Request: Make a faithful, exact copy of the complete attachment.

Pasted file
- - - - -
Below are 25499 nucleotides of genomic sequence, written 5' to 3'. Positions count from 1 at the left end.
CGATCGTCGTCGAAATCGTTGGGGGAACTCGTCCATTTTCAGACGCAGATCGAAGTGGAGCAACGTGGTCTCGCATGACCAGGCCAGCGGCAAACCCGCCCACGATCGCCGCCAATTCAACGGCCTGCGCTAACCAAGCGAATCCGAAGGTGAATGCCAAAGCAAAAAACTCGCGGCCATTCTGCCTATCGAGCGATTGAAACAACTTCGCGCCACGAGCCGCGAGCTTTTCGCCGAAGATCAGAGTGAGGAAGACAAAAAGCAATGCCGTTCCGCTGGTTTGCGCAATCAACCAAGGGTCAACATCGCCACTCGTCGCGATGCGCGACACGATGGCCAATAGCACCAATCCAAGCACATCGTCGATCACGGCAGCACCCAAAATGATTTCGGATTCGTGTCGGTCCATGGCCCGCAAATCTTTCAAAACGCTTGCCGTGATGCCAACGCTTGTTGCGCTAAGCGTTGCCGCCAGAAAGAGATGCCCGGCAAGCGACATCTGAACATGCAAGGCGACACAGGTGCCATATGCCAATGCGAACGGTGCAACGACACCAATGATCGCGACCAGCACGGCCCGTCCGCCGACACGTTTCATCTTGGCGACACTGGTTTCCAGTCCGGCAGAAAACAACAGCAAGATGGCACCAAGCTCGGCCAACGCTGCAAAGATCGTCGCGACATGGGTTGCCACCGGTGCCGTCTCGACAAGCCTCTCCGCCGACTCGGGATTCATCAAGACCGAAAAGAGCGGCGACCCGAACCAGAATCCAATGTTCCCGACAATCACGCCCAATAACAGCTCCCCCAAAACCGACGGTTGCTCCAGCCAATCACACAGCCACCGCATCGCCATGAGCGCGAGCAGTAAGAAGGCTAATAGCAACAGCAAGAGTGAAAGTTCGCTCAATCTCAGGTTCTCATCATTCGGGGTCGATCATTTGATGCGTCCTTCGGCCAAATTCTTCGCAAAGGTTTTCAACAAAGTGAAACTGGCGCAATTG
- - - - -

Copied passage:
Below are 25499 nucleotides of genomic sequence, written 5' to 3'. Positions count from 1 at the left end.
CGATCGTCGTCGAAATCGTTGGGGGAACTCGTCCATTTTCAGACGCAGATCGAAGTGGAGCAACGTGGTCTCGCATGACCAGGCCAGCGGCAAACCCGCCCACGATCGCCGCCAATTCAACGGCCTGCGCTAACCAAGCGAATCCGAAGGTGAATGCCAAAGCAAAAAACTCGCGGCCATTCTGCCTATCGAGCGATTGAAACAACTTCGCGCCACGAGCCGCGAGCTTTTCGCCGAAGATCAGAGTGAGGAAGACAAAAAGCAATGCCGTTCCGCTGGTTTGCGCAATCAACCAAGGGTCAACATCGCCACTCGTCGCGATGCGCGACACGATGGCCAATAGCACCAATCCAAGCACATCGTCGATCACGGCAGCACCCAAAATGATTTCGGATTCGTGTCGGTCCATGGCCCGCAAATCTTTCAAAACGCTTGCCGTGATGCCAACGCTTGTTGCGCTAAGCGTTGCCGCCAGAAAGAGATGCCCGGCAAGCGACATCTGAACATGCAAGGCGACACAGGTGCCATATGCCAATGCGAACGGTGCAACGACACCAATGATCGCGACCAGCACGGCCCGTCCGCCGACACGTTTCATCTTGGCGACACTGGTTTCCAGTCCGGCAGAAAACAACAGCAAGATGGCACCAAGCTCGGCCAACGCTGCAAAGATCGTCGCGACATGGGTTGCCACCGGTGCCGTCTCGACAAGCCTCTCCGCCGACTCGGGATTCATCAAGACCGAAAAGAGCGGCGACCCGAACCAGAATCCAATGTTCCCGACAATCACGCCCAATAACAGCTCCCCCAAAACCGACGGTTGCTCCAGCCAATCACACAGCCACCGCATCGCCATGAGCGCGAGCAGTAAGAAGGCTAATAGCAACAGCAAGAGTGAAAGTTCGCTCAATCTCAGGTTCTCATCATTCGGGGTCGATCATTTGATGCGTCCTTCGGCCAAATTCTTCGCAAAGGTTTTCAACAAAGTGAAACTGGCGCAATTG